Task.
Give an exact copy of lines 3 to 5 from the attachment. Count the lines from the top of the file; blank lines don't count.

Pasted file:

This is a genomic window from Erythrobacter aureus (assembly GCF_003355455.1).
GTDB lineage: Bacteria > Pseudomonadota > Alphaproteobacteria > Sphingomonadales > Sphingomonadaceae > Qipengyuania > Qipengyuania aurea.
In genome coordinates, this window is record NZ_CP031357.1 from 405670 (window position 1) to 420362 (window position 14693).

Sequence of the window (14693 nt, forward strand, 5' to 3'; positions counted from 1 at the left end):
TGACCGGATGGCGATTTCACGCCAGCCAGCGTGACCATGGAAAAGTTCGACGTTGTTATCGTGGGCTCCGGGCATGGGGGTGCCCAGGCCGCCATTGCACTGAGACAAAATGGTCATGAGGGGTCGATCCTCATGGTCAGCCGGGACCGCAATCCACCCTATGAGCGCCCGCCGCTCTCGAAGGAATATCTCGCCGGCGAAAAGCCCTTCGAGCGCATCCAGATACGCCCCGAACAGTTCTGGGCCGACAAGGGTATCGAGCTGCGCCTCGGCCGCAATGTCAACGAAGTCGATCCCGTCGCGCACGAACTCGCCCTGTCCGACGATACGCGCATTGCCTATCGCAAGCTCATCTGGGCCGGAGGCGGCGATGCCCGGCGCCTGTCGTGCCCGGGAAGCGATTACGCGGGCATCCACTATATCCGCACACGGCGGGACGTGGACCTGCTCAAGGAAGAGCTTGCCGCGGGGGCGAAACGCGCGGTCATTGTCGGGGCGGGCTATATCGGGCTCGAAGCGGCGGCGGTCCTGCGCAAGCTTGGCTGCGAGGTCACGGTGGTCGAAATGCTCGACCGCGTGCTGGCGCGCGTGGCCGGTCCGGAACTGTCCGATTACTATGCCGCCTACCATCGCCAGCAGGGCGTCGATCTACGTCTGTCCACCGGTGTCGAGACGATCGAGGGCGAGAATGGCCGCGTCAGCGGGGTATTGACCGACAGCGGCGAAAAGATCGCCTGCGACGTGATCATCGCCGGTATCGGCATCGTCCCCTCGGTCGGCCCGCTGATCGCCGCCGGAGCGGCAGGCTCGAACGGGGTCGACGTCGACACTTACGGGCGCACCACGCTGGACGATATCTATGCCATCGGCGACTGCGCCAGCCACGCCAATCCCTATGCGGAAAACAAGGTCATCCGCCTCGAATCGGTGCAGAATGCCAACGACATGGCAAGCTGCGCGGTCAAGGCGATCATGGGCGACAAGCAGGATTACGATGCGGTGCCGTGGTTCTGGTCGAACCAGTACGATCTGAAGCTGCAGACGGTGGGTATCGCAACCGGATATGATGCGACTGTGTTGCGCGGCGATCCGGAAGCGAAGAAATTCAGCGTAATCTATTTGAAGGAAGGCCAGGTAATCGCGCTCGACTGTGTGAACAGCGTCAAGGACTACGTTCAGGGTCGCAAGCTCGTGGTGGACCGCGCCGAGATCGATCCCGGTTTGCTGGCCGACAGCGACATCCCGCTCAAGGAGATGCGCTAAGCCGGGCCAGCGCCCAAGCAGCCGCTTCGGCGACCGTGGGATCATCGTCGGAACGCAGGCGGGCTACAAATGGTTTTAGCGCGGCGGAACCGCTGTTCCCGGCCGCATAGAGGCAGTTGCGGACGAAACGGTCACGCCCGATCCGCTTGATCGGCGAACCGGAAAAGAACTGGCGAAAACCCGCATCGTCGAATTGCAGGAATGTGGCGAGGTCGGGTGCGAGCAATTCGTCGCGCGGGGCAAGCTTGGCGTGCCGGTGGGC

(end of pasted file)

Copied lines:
In genome coordinates, this window is record NZ_CP031357.1 from 405670 (window position 1) to 420362 (window position 14693).

Sequence of the window (14693 nt, forward strand, 5' to 3'; positions counted from 1 at the left end):
TGACCGGATGGCGATTTCACGCCAGCCAGCGTGACCATGGAAAAGTTCGACGTTGTTATCGTGGGCTCCGGGCATGGGGGTGCCCAGGCCGCCATTGCACTGAGACAAAATGGTCATGAGGGGTCGATCCTCATGGTCAGCCGGGACCGCAATCCACCCTATGAGCGCCCGCCGCTCTCGAAGGAATATCTCGCCGGCGAAAAGCCCTTCGAGCGCATCCAGATACGCCCCGAACAGTTCTGGGCCGACAAGGGTATCGAGCTGCGCCTCGGCCGCAATGTCAACGAAGTCGATCCCGTCGCGCACGAACTCGCCCTGTCCGACGATACGCGCATTGCCTATCGCAAGCTCATCTGGGCCGGAGGCGGCGATGCCCGGCGCCTGTCGTGCCCGGGAAGCGATTACGCGGGCATCCACTATATCCGCACACGGCGGGACGTGGACCTGCTCAAGGAAGAGCTTGCCGCGGGGGCGAAACGCGCGGTCATTGTCGGGGCGGGCTATATCGGGCTCGAAGCGGCGGCGGTCCTGCGCAAGCTTGGCTGCGAGGTCACGGTGGTCGAAATGCTCGACCGCGTGCTGGCGCGCGTGGCCGGTCCGGAACTGTCCGATTACTATGCCGCCTACCATCGCCAGCAGGGCGTCGATCTACGTCTGTCCACCGGTGTCGAGACGATCGAGGGCGAGAATGGCCGCGTCAGCGGGGTATTGACCGACAGCGGCGAAAAGATCGCCTGCGACGTGATCATCGCCGGTATCGGCATCGTCCCCTCGGTCGGCCCGCTGATCGCCGCCGGAGCGGCAGGCTCGAACGGGGTCGACGTCGACACTTACGGGCGCACCACGCTGGACGATATCTATGCCATCGGCGACTGCGCCAGCCACGCCAATCCCTATGCGGAAAACAAGGTCATCCGCCTCGAATCGGTGCAGAATGCCAACGACATGGCAAGCTGCGCGGTCAAGGCGATCATGGGCGACAAGCAGGATTACGATGCGGTGCCGTGGTTCTGGTCGAACCAGTACGATCTGAAGCTGCAGACGGTGGGTATCGCAACCGGATATGATGCGACTGTGTTGCGCGGCGATCCGGAAGCGAAGAAATTCAGCGTAATCTATTTGAAGGAAGGCCAGGTAATCGCGCTCGACTGTGTGAACAGCGTCAAGGACTACGTTCAGGGTCGCAAGCTCGTGGTGGACCGCGCCGAGATCGATCCCGGTTTGCTGGCCGACAGCGACATCCCGCTCAAGGAGATGCGCTAAGCCGGGCCAGCGCCCAAGCAGCCGCTTCGGCGACCGTGGGATCATCGTCGGAACGCAGGCGGGCTACAAATGGTTTTAGCGCGGCGGAACCGCTGTTCCCGGCCGCATAGAGGCAGTTGCGGACGAAACGGTCACGCCCGATCCGCTTGATCGGCGAACCGGAAAAGAACTGGCGAAAACCCGCATCGTCGAATTGCAGGAATGTGGCGAGGTCGGGTGCGAGCAATTCGTCGCGCGGGGCAAGCTTGGCGTGCCGGTGGGC